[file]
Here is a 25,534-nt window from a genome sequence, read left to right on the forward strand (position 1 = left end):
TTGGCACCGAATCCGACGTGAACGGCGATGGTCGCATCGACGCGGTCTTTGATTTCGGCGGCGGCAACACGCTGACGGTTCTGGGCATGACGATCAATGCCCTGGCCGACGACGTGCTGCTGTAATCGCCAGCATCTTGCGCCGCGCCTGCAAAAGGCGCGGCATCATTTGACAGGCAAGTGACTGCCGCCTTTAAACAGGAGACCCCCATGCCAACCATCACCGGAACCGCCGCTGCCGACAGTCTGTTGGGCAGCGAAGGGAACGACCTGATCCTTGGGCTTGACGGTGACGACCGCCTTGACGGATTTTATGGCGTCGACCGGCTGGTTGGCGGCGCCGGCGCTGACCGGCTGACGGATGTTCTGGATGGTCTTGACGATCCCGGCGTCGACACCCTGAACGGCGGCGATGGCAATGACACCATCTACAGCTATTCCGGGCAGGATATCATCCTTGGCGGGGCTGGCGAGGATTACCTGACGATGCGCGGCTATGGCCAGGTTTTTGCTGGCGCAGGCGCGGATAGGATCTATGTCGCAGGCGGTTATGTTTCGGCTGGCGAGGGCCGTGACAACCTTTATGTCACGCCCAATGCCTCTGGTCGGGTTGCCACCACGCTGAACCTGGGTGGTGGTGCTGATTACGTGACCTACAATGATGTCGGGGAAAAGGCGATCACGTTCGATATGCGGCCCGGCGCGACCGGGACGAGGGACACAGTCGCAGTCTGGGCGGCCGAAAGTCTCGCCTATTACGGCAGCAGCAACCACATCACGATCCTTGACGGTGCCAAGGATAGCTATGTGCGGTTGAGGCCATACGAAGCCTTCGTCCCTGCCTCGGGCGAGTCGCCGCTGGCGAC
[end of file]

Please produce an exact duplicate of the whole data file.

Here is a 25,534-nt window from a genome sequence, read left to right on the forward strand (position 1 = left end):
TTGGCACCGAATCCGACGTGAACGGCGATGGTCGCATCGACGCGGTCTTTGATTTCGGCGGCGGCAACACGCTGACGGTTCTGGGCATGACGATCAATGCCCTGGCCGACGACGTGCTGCTGTAATCGCCAGCATCTTGCGCCGCGCCTGCAAAAGGCGCGGCATCATTTGACAGGCAAGTGACTGCCGCCTTTAAACAGGAGACCCCCATGCCAACCATCACCGGAACCGCCGCTGCCGACAGTCTGTTGGGCAGCGAAGGGAACGACCTGATCCTTGGGCTTGACGGTGACGACCGCCTTGACGGATTTTATGGCGTCGACCGGCTGGTTGGCGGCGCCGGCGCTGACCGGCTGACGGATGTTCTGGATGGTCTTGACGATCCCGGCGTCGACACCCTGAACGGCGGCGATGGCAATGACACCATCTACAGCTATTCCGGGCAGGATATCATCCTTGGCGGGGCTGGCGAGGATTACCTGACGATGCGCGGCTATGGCCAGGTTTTTGCTGGCGCAGGCGCGGATAGGATCTATGTCGCAGGCGGTTATGTTTCGGCTGGCGAGGGCCGTGACAACCTTTATGTCACGCCCAATGCCTCTGGTCGGGTTGCCACCACGCTGAACCTGGGTGGTGGTGCTGATTACGTGACCTACAATGATGTCGGGGAAAAGGCGATCACGTTCGATATGCGGCCCGGCGCGACCGGGACGAGGGACACAGTCGCAGTCTGGGCGGCCGAAAGTCTCGCCTATTACGGCAGCAGCAACCACATCACGATCCTTGACGGTGCCAAGGATAGCTATGTGCGGTTGAGGCCATACGAAGCCTTCGTCCCTGCCTCGGGCGAGTCGCCGCTGGCGAC